What are your single story experiences from all the places you’ve been to? Did it change anything after your visit? I would love to hear from you! Come on, don’t be shy. Leave your thoughts on the comment box below!

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  1. I am leaving a comment for you to know that there will always be someone you inspire in every article you do.
    And also to share some of my experiences I don’t even know if it has a sense or what.
    When I am about to graduate in High School. My mother always asked me where I want to study for college. I wanted to try those high end universities but due to financial status I know I cant afford one. Im not also one of those geniuses. But at least one thing I like did happen. To study in a school where no one knows me. I dont know why. but I just wanted to start from the beginning. New set of friends. Where I don’t need to pretend or to be liked by someone. I can be just me. The way I wanted. I don’t have much friend but I know those who I keep were solid. I know I can keep forever. I learned to stand on my own. to acknowledged by someone coz of my talent and able to represent my school.(been a varsity of chess, btw).

    And now even in finding a job. I always wanted to get hired by my own not because of someones position to lift me up.

    p.s. I tried thinking to write something about places I visited just like this blog was all about but I dont think my experience were enough. LOL.

  2. I remember the moment when I told my friends that I’ll be travelling here in LatAm.

    ‘You mean like Mexico, Colombia…?’


    ‘Please stay alive!’

    It’s already been more than a month since I arrived here in Mexico. And I’ve never stopped being fascinated by this city. This place is more than just the drug crimes that’s been plastered all over the media. And I felt safer walking the streets in the evening than when I was in New York.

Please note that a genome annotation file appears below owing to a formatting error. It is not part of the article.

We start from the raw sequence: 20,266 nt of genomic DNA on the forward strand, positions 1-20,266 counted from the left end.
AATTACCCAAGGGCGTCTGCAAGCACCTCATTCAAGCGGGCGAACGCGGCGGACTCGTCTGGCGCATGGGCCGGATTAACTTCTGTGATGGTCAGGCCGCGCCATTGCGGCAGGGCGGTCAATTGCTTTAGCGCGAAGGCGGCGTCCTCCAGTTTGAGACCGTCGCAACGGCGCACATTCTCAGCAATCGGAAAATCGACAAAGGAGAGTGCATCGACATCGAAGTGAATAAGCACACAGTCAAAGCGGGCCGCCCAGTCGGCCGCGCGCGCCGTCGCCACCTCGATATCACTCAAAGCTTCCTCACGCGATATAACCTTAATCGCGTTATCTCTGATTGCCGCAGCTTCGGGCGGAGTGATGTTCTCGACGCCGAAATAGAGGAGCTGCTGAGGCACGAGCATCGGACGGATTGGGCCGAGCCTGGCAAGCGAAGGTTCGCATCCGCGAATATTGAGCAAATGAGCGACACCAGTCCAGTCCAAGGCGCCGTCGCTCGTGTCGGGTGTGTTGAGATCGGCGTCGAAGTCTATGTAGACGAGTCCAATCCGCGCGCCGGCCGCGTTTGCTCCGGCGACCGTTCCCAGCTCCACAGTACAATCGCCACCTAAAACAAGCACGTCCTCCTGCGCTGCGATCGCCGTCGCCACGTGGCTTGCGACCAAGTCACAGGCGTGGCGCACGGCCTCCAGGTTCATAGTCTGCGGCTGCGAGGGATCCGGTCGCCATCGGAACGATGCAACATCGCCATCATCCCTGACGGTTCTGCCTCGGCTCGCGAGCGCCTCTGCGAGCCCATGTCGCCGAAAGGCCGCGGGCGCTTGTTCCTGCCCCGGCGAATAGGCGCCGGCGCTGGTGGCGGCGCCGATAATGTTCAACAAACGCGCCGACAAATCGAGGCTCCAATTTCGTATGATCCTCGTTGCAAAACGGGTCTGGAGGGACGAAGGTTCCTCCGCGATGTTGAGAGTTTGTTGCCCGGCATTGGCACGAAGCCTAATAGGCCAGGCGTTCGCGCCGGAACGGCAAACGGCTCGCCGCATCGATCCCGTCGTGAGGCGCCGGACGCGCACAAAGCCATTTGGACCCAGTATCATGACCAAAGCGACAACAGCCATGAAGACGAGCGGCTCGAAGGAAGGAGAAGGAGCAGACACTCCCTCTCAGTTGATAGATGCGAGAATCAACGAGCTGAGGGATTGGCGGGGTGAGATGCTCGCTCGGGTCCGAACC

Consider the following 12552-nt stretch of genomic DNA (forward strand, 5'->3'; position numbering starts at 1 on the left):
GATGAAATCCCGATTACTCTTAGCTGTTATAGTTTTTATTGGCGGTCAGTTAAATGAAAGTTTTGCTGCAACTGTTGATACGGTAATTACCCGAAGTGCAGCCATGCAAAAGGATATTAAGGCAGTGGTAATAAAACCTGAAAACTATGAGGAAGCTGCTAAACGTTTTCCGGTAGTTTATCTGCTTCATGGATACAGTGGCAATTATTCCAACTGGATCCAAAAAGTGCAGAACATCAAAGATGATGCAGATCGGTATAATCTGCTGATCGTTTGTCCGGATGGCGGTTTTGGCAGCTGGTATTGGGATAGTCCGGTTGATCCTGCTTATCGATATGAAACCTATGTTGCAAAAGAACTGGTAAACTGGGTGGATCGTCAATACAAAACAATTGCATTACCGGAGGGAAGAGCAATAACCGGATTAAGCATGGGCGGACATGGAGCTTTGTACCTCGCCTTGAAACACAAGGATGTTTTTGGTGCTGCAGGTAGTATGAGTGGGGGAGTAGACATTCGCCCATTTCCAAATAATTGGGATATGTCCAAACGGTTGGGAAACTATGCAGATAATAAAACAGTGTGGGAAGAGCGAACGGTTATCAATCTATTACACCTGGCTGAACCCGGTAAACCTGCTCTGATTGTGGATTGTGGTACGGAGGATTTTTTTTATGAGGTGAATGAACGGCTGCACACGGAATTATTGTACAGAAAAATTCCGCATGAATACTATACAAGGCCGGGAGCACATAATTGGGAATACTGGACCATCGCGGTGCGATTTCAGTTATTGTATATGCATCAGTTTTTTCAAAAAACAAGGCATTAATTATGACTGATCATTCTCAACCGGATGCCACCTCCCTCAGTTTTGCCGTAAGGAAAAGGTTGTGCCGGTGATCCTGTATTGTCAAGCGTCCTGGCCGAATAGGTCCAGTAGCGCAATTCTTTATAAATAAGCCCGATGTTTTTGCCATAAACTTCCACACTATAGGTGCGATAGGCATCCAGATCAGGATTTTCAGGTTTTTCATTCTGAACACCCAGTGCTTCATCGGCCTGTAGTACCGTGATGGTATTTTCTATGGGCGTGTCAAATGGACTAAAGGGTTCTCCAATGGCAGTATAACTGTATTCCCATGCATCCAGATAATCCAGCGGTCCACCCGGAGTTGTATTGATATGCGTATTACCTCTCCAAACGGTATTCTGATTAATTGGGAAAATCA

3. Inspiring as always!

    I’ve travelled to Mexico city back in november, before leaving, everyone are telling me (from co-workers, to friends, to talking to someone at the airport) “isn’t it too dangerous to visit the city?” like theres drug cartels, scammers, kidnappings and the like. To be honest, it made me worried and I thought about worst case scenarios while keeping my cool during the flight. Once we landed and spent sometime in the city I realized that people are missing a lot. There was no scary moment, it was even safe to walk around at night, as lots of locals do the same after their work.

    Visiting the city wasn’t a crazy decision after all. I had an amazing time and I’m very grateful that I was able to experience the city. We really have to visit the place first before making conclusions, or listening to other people’s comments (esp. those who haven’t visited the place they’re talking about).

  4. I lived in Israel for three months, although I’m not Jewish, just fell in love with everything there.
    I had the exact same thoughts like you…I felt really sad about people and their stereotype.

    Really glad to read this article 🙂 Thanks a lot!

  5. Thank you for the honest story. Keep going! I’m coming to Israel for a first visit, solo too, for TBEX. Perhaps you’ll be attending. The Tel Aviv Airport is closest. I’d love to see some of your area if you’re open to helping me set up what to do see for a very short visit. Not much $$ but passion, writing, vlogging and contributing to a NPR podcast in the States. Need to set my travel strategy soon…